Drought Has Disappeared from Much of the U.S. : Image of the Day. Bioswales for Stormwater Management. Do you live in a community with expansive impermeable parking lots or on a street with dirt or grass along the sidewalk?
These designs are known for being ineffective at absorbing the runoff from rainstorms. Bioswales may be a viable solution for your area. Bioswales are used as an alternative to storm sewers and are becoming increasingly common in urban areas–alongside roads, sidewalks, and in parking lots. Bioswales (you might have a clearer picture if you think of them as ditches) capture water and allow it to undergo a natural filtration process right there, rather than heading to a storm sewer. As rain events occur, water “runs-off” impermeable surfaces like rock, asphalt, and concrete. Have a Bioswale to Map? In the toolshed, choose “second” for mapping a habitat. Native grasses, shrubs, and flowers are often used for bioswale projects. Bioswales are recommended to be a parabolic or trapezoidal shape with slopes no steeper than 3:1 (3 feet horizontal to 1 foot vertical). Science, Engineering & Technology. 556e2e59 2d5c 47c9 b108 d619ca2e331a. San Joaquin Valley is Still Sinking.
Since the 1920s, excessive pumping of groundwater at thousands of wells has caused land to subside, or sink, by as much as 8.5 meters (28 feet) in sections of California’s San Joaquin Valley.
This subsidence is exacerbated during droughts, when farmers rely heavily on groundwater to sustain one of the most productive agricultural regions in the United States. Subsidence is a serious and challenging concern for California’s water managers, putting state and federal aqueducts, levees, bridges and roads at risk of damage. Already, long-term land subsidence has damaged thousands of public and private groundwater wells throughout the San Joaquin Valley.
Furthermore, the subsidence can permanently reduce the storage capacity of underground aquifers, threatening future water supplies. It’s also expensive. Several trouble spots that were identified in 2015 have continued to subside at rates as high as 0.6 meters (2 feet) per year. Drinking Water & Ground Water Kids' Stuff. Building a Model Aquifer PDF (2pp, 256K) - Step by step instruction on building your own aquifer.
Resource Management: Protecting your Drinking Water PDF (2pp, 176K) - This activity will help you estimate your ground water vunerability. Decision Making - A Mock Town Meeting on a Proposed Tank Farm PDF (2pp, 208K) - Your class will represent all of the citizens of Priceford. A major corporation wants permission to build a tank farm just outside of the town and both sides must be heard at a town meeting in your class. Water Filtration PDF (2pp, 186K) - A class activity to demonstrate the procedures that municipal water plants may use to purify water for drinking. Interactive Water Filtration Instructions * - A step-by-step instruction on how to complete this in class activity complete with narration and visual support. Question & Answer Game PDF (2pp, 128K) - A card game that you can print and cut apart the individual cards.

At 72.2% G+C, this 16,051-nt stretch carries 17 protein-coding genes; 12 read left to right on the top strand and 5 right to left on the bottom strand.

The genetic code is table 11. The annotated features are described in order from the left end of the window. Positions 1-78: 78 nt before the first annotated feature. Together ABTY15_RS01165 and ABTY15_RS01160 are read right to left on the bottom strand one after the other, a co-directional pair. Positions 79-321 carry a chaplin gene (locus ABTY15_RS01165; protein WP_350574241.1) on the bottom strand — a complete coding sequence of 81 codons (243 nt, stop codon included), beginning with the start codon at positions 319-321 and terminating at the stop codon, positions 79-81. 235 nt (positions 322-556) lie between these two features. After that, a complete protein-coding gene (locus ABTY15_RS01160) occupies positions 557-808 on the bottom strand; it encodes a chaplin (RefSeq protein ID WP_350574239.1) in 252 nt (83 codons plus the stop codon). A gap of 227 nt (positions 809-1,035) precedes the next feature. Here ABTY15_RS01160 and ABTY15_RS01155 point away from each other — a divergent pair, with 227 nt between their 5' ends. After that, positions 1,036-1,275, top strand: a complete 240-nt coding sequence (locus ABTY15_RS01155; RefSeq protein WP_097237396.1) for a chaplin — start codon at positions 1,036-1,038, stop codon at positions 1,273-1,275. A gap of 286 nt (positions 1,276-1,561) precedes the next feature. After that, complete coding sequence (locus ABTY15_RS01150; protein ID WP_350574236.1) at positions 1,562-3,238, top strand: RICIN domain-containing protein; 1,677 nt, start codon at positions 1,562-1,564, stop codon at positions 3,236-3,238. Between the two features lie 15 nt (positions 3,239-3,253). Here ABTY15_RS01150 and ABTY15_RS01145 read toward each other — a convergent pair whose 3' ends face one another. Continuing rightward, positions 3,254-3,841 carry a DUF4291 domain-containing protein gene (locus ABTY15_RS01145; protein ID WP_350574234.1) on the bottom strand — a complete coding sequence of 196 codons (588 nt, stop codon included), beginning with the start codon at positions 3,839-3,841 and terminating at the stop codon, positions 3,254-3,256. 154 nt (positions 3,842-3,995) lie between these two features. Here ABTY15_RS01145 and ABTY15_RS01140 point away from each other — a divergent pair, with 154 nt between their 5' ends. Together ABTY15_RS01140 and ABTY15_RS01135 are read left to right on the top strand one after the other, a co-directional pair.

Strokkur Geyser in Iceland - EPOD - a service of USRA. Photographer: Jim BuckoSummary Authors: Jim Bucko; Jim Foster Shown above is the Strokkur geyser in the southwest of Iceland.
The word geyser is from the Old Norse meaning to rush forward or gush. Strokkur erupts up to a height of 100 ft (almost 30 m) about every 10 minutes or so as groundwater is heated by geothermal activity to 257 F (125 C), at approximately 65 ft (20 m) below the surface. However, this groundwater isn't immediately ejected but is rather constricted by overlying rock and the weight of the water column itself until a critical pressure is reached enabling the column to erupt at the surface. Photo taken on September 10, 2016. Photo Details: Camera Model: Canon PowerShot SD1200 IS; Focal Length: 6.2mm; Aperture: ƒ/8.0; Exposure Time: 0.0031 s (1/320); ISO equiv: 80. Water Cycle - Earthguide Animated Diagram.
Groundwater - flash animated diagram. Cave Conundrum. Aquifer in a tank, An Earth-Science Experiment. Bureau of Economic Geology Lab 1: Aquifer Model in a Tank Contents This simple model is intended for student inquiry into ground-water systems.
Have your students try things (within the context of the model), observe what happens, and record and interpret their observations. After this inquiry they will better understand aquifers and the issues of climate, spring flow, environmental protection, and water use that are so hotly debated in Austin and elsewhere in Texas. The model can be productively used in the context of process TEKS (4.3) and (5.3) to "represent the natural world using models and identify their limitations" and concept TEKS (5.5) describing groundwater as part of the water cycle; (5.11) renewable resources, (6.14) groundwater and surface water relationships. Vocabulary Recharge Discharge (spring, well) Aquifer Vadose zone Water table Materials 10-gallon tank PVC pipe with holes drilled to serve as screen interval.